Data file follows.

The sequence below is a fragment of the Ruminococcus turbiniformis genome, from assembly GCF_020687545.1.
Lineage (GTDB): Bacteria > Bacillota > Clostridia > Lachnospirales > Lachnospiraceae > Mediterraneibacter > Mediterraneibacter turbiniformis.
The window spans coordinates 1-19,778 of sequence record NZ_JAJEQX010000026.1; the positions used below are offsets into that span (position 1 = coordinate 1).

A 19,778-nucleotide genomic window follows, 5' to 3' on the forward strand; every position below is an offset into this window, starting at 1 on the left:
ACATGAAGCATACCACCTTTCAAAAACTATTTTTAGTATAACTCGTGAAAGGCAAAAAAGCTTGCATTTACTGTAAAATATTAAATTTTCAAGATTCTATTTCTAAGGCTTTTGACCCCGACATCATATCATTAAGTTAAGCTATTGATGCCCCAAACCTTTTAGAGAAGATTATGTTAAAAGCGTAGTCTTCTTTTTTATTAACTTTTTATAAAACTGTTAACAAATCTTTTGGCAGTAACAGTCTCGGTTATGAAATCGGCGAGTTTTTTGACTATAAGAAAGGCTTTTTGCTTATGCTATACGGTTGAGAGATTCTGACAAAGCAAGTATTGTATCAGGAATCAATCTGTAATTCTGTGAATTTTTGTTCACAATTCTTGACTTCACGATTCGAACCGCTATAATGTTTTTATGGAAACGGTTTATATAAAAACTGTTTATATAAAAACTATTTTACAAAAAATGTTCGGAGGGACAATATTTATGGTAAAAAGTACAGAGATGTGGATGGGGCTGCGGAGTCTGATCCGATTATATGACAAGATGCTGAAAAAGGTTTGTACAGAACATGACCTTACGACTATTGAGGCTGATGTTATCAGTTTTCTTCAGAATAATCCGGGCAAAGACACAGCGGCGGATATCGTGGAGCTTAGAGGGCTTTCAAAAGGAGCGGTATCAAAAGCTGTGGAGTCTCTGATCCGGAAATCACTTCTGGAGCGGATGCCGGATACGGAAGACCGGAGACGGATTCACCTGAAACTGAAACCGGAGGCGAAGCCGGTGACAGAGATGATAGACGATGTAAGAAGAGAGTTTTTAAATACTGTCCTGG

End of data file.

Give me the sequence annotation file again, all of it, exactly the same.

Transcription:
The sequence below is a fragment of the Ruminococcus turbiniformis genome, from assembly GCF_020687545.1.
Lineage (GTDB): Bacteria > Bacillota > Clostridia > Lachnospirales > Lachnospiraceae > Mediterraneibacter > Mediterraneibacter turbiniformis.
The window spans coordinates 1-19,778 of sequence record NZ_JAJEQX010000026.1; the positions used below are offsets into that span (position 1 = coordinate 1).

A 19,778-nucleotide genomic window follows, 5' to 3' on the forward strand; every position below is an offset into this window, starting at 1 on the left:
ACATGAAGCATACCACCTTTCAAAAACTATTTTTAGTATAACTCGTGAAAGGCAAAAAAGCTTGCATTTACTGTAAAATATTAAATTTTCAAGATTCTATTTCTAAGGCTTTTGACCCCGACATCATATCATTAAGTTAAGCTATTGATGCCCCAAACCTTTTAGAGAAGATTATGTTAAAAGCGTAGTCTTCTTTTTTATTAACTTTTTATAAAACTGTTAACAAATCTTTTGGCAGTAACAGTCTCGGTTATGAAATCGGCGAGTTTTTTGACTATAAGAAAGGCTTTTTGCTTATGCTATACGGTTGAGAGATTCTGACAAAGCAAGTATTGTATCAGGAATCAATCTGTAATTCTGTGAATTTTTGTTCACAATTCTTGACTTCACGATTCGAACCGCTATAATGTTTTTATGGAAACGGTTTATATAAAAACTGTTTATATAAAAACTATTTTACAAAAAATGTTCGGAGGGACAATATTTATGGTAAAAAGTACAGAGATGTGGATGGGGCTGCGGAGTCTGATCCGATTATATGACAAGATGCTGAAAAAGGTTTGTACAGAACATGACCTTACGACTATTGAGGCTGATGTTATCAGTTTTCTTCAGAATAATCCGGGCAAAGACACAGCGGCGGATATCGTGGAGCTTAGAGGGCTTTCAAAAGGAGCGGTATCAAAAGCTGTGGAGTCTCTGATCCGGAAATCACTTCTGGAGCGGATGCCGGATACGGAAGACCGGAGACGGATTCACCTGAAACTGAAACCGGAGGCGAAGCCGGTGACAGAGATGATAGACGATGTAAGAAGAGAGTTTTTAAATACTGTCCTGG